Coca-Cola HBC getting ready for NYSE listing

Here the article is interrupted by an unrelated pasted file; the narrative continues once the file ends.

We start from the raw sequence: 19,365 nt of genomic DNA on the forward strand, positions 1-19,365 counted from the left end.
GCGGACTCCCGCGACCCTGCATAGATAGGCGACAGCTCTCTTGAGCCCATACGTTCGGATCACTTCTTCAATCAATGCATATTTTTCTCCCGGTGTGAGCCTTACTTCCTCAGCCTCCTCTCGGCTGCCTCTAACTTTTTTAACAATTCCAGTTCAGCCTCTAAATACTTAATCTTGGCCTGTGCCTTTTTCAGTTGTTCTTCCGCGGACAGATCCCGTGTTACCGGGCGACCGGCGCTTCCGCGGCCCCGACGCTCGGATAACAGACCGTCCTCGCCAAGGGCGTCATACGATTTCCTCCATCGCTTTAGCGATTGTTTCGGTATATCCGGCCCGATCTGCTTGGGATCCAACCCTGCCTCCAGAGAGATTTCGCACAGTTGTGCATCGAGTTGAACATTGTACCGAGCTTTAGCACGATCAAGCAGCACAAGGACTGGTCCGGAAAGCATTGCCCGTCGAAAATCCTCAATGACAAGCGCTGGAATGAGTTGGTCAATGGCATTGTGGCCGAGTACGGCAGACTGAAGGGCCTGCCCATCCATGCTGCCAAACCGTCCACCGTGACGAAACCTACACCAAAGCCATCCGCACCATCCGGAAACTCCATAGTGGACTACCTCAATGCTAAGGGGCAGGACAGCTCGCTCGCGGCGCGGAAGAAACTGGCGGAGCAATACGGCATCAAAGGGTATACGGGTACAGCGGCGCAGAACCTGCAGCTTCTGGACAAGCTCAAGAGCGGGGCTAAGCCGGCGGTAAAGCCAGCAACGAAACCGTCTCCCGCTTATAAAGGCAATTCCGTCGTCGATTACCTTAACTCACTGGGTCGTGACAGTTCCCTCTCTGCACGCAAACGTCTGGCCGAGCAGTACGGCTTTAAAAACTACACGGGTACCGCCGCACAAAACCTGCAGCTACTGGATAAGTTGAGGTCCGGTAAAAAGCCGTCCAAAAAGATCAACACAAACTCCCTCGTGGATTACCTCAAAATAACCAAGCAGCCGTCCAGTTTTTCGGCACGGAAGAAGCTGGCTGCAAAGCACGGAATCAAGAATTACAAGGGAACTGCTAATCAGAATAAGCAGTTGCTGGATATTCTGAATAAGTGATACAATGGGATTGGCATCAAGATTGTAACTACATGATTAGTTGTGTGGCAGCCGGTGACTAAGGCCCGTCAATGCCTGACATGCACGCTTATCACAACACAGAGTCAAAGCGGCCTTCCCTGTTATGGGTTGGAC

Greek bottler Coca-Cola HBC announced yesterday it was going ahead with plans for a US listing via share sales by two of its main shareholders, but analysts questioned whether the timing was ideal. Coca-Cola HBC, the world’s second-largest bottler of Coca-Cola products, said shareholders Socomex SA and the Coca-Cola Co planned to sell some of their holdings at the same time that the Greek company lists on the New York exchange. Socomex, of the Kar-Tess Group, will offer up to 8.3 million shares, and Refreshments Product Services, a unit of the Coca-Cola Co, will offer up to 4.7 million. The company said the combined sales would represent up to 5.5 percent of its outstanding share capital. The bottler said it had plans to raise additional capital and would not be participating in the offering. The sales would leave the Kar-Tess Group with about 38 percent and Coca-Cola Co with 22 percent. Kar-Tess is itself controlled by Greece’s Levendis Group. Analysts said the US listing, announced in May and scheduled to take place by end-2002, could boost share prices by improving liquidity and highlighting the valuation discount to Coca-Cola Co, despite the Greek bottler’s better growth prospects. «It’s good news for CCHBC as it’ll increase its free float from 35 percent to about 40 percent,» said Costas Tzoutzourakis at Devletoglou Securities. But analysts also said the timing was worrying, especially because the company’s sales in some key markets may face pressure in the second half. «On the positive side, (the offering) could lead to a much needed liquidity boost for the ordinary shares and should indeed raise the profile of CCHBC in the US,» said Schroder Salomon Smith Barney in a flash comment. «On the negative side, the timing for an offering is far from ideal, considering the macroeconomic pressures in Nigeria and the impact of poor summer weather in Central Europe in third-quarter results,» it said. CCHBC, with a market capitalization of about 3.7 billion euros ($3.65 billion), is one of the largest bottlers of non-alcoholic beverages in Europe and operates in 26 countries with a total population of more than 500 million. Its main growth drivers are emerging markets such as Russia and Nigeria. About 11 percent of sales volume comes from countries in Central and Eastern Europe. Managing Director Irial Finan said that flooding and bad weather in Eastern Europe could have an impact but maintained full-year estimates of a 14- to 16-percent increase in core profits on 6- to 8-percent sales growth. First-half 2002 group core earnings for the company rose 17 percent year-on-year to 291 million euros. Net profit rose to 16.9 million euros from 0.2 million in the first half of 2001.

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